NYC steam locomotives were popular prototypes for brass importers. This was especially true during the "First Brass Age" in the late 60's and early 70's. With a few significant exceptions, most modern NYC steam engines are available on the used O gauge brass market. U.S. Hobbies (USH), Westside, Precision Scale (PSC), and Sunset produced the majority 25 years ago. Surprisingly though, NYC models do not command near the price of other more popular roads such as ATSF or UP. Only Pennsylvania RR (PRR) engines cost less. This is due to the larger number of PRR prototypes imported. Additionally, these PRR's models are supplemented by large numbers of re-issues now available during the "Second Brass Age."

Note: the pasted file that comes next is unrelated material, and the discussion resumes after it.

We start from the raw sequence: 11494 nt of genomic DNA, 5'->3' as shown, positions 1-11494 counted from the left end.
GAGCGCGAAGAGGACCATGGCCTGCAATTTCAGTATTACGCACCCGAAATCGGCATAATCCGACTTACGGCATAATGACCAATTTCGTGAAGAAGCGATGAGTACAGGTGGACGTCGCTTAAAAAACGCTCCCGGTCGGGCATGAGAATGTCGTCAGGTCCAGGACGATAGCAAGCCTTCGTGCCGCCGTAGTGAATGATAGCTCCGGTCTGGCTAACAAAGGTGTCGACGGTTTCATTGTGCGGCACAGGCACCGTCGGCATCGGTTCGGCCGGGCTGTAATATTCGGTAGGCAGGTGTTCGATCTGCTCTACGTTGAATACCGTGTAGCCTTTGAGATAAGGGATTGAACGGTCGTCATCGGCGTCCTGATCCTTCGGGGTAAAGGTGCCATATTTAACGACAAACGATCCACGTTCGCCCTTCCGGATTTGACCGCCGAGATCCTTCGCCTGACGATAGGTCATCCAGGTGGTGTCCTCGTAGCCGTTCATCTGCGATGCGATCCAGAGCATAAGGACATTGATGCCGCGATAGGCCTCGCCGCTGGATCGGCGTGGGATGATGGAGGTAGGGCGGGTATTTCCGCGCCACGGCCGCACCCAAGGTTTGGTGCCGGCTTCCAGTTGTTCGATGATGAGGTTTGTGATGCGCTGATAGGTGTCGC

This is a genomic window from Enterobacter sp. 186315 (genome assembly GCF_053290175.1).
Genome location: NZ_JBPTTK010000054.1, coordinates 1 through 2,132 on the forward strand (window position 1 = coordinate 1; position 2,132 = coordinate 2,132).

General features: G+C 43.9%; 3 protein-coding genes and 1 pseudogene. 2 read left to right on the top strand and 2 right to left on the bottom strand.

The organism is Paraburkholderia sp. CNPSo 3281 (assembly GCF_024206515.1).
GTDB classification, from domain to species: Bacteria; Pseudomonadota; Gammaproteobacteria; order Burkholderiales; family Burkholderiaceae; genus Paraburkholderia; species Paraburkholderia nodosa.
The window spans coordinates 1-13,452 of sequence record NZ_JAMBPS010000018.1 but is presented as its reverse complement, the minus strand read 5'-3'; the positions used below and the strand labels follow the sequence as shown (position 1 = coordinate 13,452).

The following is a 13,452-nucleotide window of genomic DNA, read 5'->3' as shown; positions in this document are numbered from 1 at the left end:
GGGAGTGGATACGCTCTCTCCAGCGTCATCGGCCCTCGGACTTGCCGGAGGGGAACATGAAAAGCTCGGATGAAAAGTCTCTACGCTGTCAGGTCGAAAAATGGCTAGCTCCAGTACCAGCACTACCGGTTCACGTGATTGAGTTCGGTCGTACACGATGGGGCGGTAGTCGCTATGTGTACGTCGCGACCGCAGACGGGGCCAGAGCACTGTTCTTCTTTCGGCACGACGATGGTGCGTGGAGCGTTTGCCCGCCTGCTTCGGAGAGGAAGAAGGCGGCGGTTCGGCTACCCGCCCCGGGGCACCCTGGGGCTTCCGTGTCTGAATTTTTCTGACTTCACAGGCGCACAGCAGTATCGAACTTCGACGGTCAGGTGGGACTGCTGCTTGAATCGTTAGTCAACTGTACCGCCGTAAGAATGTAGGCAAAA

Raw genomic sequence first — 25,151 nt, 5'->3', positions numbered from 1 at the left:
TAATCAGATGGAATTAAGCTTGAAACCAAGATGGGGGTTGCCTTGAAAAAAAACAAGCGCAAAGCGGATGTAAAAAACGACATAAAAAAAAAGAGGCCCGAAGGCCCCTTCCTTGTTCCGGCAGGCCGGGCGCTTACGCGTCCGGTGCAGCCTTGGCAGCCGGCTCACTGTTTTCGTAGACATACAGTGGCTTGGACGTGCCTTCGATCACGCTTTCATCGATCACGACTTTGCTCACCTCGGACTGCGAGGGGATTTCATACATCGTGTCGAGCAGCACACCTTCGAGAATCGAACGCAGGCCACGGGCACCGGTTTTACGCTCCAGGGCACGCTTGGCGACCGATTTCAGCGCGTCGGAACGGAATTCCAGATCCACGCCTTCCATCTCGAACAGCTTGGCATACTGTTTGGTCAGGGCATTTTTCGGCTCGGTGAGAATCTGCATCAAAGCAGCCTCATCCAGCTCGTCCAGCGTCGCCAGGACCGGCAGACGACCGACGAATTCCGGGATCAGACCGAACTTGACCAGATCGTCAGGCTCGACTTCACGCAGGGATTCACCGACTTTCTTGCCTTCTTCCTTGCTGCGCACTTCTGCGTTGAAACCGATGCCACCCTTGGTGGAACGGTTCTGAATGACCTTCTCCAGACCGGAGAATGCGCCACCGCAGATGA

We begin with a basic yard engine, a model no NYC collection can be without, the USRA 0-8-0. Without a doubt, this was (along with the lite 2-8-2) the most successful and wildly copied of all the USRA designs. Out of the 1,375 built, the NYC (including the P and LE) had 457. They were everywhere. In fact, one of the last NYC engines I saw was a P and LE USRA 0-8-0 in Monesson, PA in 1954. In line with its universal appeal, this engine has been a staple of O gauge brass imports. There was an outstanding brass kit offered by Henry Pierce for years. Both USH and later Westside brought in versions. My 0-8-0 model is a mint condition USH version that I purchased from Caboose Hobbies a little more than a year ago. Prices vary depending on condition, but most cost between $650 to $900. By modern standards, the model is somewhat Spartan but the engine is an outstanding performer and runs like a watch (open frame motor and all). It is an essential beginning.